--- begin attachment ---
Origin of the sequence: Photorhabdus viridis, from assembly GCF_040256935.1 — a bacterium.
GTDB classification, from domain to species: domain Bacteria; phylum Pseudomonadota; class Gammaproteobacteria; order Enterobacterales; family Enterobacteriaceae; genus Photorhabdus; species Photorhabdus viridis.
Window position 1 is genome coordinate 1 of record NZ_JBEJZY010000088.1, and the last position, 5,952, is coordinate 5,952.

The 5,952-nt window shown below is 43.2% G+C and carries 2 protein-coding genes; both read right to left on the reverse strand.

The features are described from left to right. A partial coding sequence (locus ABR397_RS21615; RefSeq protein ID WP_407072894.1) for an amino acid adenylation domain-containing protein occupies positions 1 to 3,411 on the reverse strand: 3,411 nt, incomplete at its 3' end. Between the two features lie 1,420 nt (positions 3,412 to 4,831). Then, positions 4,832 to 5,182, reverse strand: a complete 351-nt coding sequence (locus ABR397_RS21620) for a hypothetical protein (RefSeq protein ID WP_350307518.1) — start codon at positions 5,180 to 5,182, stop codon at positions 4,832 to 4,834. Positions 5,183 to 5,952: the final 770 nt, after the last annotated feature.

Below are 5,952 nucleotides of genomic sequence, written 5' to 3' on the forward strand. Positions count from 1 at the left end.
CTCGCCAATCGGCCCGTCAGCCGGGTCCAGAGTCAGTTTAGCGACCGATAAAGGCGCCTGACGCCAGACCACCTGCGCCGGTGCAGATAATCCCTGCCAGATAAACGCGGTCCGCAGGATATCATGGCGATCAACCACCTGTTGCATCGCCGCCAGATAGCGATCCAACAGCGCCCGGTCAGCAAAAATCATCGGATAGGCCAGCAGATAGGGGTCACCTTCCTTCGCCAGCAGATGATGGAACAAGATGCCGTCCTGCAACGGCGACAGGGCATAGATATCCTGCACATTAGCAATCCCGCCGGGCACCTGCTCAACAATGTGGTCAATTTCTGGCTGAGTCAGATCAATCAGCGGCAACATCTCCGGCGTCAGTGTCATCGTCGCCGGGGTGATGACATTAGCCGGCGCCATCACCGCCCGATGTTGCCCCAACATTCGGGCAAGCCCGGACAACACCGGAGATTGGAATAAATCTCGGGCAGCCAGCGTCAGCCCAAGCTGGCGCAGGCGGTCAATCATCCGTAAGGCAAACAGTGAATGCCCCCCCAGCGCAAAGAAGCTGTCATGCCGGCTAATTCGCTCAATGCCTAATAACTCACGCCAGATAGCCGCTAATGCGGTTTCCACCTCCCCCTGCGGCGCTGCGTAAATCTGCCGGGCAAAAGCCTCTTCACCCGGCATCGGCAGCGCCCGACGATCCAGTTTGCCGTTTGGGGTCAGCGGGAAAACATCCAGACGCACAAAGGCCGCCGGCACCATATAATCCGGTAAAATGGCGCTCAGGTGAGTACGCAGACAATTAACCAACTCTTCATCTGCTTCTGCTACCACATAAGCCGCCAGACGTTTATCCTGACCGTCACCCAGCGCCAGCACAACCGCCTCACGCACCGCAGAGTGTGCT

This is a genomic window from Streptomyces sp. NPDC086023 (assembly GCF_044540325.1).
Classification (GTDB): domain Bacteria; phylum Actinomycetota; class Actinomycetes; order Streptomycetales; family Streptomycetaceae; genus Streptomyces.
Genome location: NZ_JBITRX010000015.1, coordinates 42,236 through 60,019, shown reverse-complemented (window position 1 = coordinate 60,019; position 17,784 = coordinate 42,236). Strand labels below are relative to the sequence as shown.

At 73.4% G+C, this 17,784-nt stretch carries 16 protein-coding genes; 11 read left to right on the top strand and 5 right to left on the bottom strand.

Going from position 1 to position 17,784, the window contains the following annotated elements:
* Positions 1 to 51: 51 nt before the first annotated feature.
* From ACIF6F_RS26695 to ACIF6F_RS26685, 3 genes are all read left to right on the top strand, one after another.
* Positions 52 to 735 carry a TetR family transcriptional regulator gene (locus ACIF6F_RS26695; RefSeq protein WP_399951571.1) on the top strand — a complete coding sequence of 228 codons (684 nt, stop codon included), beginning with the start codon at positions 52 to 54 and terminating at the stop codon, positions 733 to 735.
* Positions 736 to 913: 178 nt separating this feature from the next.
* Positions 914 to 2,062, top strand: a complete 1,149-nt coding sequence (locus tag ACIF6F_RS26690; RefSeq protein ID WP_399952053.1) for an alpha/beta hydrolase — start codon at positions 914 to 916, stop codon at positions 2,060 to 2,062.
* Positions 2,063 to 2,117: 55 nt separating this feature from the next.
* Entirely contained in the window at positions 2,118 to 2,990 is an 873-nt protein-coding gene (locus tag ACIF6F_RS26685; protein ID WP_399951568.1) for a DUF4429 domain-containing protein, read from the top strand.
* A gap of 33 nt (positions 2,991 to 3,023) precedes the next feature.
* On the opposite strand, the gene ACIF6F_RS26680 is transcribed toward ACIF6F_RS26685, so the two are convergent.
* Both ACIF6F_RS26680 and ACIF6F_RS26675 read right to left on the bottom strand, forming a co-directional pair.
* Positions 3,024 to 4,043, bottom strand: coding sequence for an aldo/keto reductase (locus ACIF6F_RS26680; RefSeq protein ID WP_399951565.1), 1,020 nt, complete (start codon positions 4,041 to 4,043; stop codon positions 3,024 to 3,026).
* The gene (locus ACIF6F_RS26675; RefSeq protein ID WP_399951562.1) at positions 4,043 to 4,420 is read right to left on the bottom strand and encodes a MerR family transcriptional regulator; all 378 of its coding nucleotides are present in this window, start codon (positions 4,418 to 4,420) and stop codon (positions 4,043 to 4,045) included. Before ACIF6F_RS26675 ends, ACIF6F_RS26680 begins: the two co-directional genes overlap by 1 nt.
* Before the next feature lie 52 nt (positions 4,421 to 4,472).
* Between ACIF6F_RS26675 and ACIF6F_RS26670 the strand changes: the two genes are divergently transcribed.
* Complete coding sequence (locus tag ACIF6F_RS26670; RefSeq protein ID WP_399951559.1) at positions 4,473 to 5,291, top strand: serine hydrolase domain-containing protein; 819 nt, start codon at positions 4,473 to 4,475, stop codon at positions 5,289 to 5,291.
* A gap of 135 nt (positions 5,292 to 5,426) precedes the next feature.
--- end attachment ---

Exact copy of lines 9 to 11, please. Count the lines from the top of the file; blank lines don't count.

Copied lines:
Classification (GTDB): domain Bacteria; phylum Actinomycetota; class Actinomycetes; order Streptomycetales; family Streptomycetaceae; genus Streptomyces.
Genome location: NZ_JBITRX010000015.1, coordinates 42,236 through 60,019, shown reverse-complemented (window position 1 = coordinate 60,019; position 17,784 = coordinate 42,236). Strand labels below are relative to the sequence as shown.

At 73.4% G+C, this 17,784-nt stretch carries 16 protein-coding genes; 11 read left to right on the top strand and 5 right to left on the bottom strand.